To some extent this is how the contributions to the Companion read. There are those who view The Federalist as indeed the consummate guide to the Constitution. Others, like the opening essay by David Siemers in defense of the Anti-Federalists, pooh-pooh it. Indeed, one of the more mysterious features of the Companion is that its very first essay is from front to back a broadside against Publius’ work. “Instead of a dispassionate, reasoned analysis that stood far above others,” Siemers begins, “The Federalist stood squarely in the fray—a devoted partisan document with a tendency to vilify opponents, to shade and to spin as much as to inform.” Siemers has almost nothing good to say about The Federalist or its authors. Of Hamilton’s response to public sentiment suspicious of the Constitution providing federal training, equipping, and deputizing of state militias Seimers demurs: it amounted to “an exasperated screed.” What was worse, Publius failed to anticipate what American government actually became. The Anti-Federalists had critiqued The Federalist’s theory of republicanism for its lack of descriptive representation and that lack is evident today in Congress, “particularly in terms of race and gender.” And in apparent agreement with two scholars who conclude that “American government is not a democracy but an oligarchy,” Siemers offers that “this was the precise fear articulated by many Anti-Federalists.”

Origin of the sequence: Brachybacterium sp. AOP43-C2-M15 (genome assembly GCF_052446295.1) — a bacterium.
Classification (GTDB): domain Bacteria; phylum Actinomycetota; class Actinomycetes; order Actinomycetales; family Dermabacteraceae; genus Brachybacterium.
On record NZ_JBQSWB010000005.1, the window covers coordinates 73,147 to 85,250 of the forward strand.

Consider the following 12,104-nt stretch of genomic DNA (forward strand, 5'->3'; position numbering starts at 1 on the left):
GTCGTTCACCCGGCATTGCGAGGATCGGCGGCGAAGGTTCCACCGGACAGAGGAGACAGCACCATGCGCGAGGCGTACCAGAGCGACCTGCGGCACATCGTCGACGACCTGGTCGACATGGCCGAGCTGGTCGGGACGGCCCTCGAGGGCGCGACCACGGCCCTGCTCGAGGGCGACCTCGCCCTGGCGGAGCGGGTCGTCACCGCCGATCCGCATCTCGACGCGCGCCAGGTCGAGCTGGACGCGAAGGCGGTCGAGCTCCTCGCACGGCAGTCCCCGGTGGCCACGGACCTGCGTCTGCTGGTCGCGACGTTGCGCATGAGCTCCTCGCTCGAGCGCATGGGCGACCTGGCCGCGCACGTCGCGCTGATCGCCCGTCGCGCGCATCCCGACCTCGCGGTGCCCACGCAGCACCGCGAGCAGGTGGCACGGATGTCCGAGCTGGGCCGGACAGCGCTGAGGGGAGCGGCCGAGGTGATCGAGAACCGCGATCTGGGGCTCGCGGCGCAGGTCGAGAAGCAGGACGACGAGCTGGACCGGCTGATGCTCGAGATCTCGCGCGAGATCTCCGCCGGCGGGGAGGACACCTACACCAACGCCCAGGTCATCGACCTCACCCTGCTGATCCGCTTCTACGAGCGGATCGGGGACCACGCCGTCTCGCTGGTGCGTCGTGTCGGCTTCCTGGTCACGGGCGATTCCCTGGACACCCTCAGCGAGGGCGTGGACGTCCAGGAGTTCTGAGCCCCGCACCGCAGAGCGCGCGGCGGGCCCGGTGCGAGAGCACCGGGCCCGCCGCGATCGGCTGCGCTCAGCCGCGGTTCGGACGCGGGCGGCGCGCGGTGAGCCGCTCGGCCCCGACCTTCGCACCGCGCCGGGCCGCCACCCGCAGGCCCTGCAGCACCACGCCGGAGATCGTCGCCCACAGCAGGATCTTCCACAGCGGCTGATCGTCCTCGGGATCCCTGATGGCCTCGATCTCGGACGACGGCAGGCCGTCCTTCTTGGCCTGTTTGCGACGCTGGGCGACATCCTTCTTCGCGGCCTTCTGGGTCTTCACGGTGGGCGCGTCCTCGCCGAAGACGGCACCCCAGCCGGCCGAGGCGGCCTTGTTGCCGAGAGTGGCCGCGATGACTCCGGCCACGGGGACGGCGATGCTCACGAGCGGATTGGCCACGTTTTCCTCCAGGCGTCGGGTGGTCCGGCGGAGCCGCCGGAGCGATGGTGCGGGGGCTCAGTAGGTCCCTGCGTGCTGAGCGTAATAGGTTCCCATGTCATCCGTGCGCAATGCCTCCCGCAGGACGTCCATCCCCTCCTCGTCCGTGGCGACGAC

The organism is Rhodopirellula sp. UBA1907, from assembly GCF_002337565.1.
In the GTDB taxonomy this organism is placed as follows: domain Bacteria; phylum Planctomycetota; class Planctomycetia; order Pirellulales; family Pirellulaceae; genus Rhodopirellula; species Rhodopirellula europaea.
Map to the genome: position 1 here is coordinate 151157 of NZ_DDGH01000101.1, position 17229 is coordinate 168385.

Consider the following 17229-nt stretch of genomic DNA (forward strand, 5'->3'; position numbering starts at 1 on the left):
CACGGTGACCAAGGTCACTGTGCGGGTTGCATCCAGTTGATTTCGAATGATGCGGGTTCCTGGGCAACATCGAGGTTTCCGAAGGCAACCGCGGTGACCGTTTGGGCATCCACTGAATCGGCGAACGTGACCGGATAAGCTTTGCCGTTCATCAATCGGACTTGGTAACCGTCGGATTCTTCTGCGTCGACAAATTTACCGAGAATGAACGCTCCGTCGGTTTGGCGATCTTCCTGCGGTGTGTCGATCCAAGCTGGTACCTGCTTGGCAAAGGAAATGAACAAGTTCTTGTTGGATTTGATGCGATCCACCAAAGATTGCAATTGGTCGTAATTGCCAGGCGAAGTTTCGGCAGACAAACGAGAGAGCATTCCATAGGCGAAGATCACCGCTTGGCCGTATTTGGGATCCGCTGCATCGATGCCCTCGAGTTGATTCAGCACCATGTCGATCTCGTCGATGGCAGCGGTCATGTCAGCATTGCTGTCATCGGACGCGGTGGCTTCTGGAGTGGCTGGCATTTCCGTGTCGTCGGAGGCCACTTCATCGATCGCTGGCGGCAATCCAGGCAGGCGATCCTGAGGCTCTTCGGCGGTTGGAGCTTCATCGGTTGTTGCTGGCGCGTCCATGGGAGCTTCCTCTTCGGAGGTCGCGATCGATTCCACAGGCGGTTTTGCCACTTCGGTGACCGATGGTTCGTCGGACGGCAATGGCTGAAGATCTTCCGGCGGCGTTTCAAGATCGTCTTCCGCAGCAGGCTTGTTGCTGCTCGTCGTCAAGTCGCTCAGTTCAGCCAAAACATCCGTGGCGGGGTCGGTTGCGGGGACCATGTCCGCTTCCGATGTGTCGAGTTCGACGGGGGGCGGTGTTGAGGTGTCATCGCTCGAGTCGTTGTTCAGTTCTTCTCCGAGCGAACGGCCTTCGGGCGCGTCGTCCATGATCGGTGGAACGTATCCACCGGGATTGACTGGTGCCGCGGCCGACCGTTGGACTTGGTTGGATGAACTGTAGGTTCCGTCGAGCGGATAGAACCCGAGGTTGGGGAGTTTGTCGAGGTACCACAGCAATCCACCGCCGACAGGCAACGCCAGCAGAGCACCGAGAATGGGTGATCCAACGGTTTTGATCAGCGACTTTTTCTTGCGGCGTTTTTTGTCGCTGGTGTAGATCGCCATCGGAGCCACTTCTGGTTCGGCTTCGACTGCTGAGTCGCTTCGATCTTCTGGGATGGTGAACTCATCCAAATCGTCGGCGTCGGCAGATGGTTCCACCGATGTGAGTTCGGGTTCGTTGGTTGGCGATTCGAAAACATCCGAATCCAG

A more charitable reading of The Federalist and of Hamilton is found in Max Edling’s exposition of how Hamilton’s Federalist numbers on security, war, and revenue anticipated what the federal government became shortly after ratification. Edling underscores that until recently there has been an overwhelming preference in Federalist scholarship for the Madisonian elements of the work, a development that Edling, like other contributors to the Companion, attributes to Charles Beard’s Economic Interpretation of the Constitution (1913)—the text that made Madison’s Federalist 10 Publius’ centerpiece. For the last century commentators have tended to focus on Madison’s discussions of the problems of faction and interest-group politics, the hazards of majority rule and protection of minority rights, separation of powers, and other aspects of the Constitution’s institutional process. Yet in the case of the Constitution’s protection of individual rights against the impositions of overbearing state legislative majorities, Edling writes, “it was only when the Supreme Court began to actively strike down southern laws of discrimination after the Second World War that the Madison vision was fully realized in the United States.”
By contrast, Hamilton’s emphasis in The Federalist on the need for an improved fiscal-military state that would provide the federal government with the financial and military wherewithal to improve national security were largely in place by 1795. And those remedies were provided in a manner consistent with limited government constitutionalism; there were only three major executive departments—State, War, and Treasury—and although small, they were effective.
Edling qualified that despite the dominance of pro-Madison scholarship on The Federalist over the last decades a noticeable shift has begun to take place that has focused more on the founders’ concerns with international relations and federalism. The two chapters that follow Edling’s in the Companion focus on precisely these issues. NYU law professors David Golove and Daniel Hulsebosch contend that despite the many themes of The Federalist “foreign affairs remains its ultimate subject.” Michael Zuckert, by contrast, proposes that “federalism seems to have been the central issue in the debate over the proposed Constitution,” as both the title to Publius’ work and the name of the Constitution’s opponents suggest.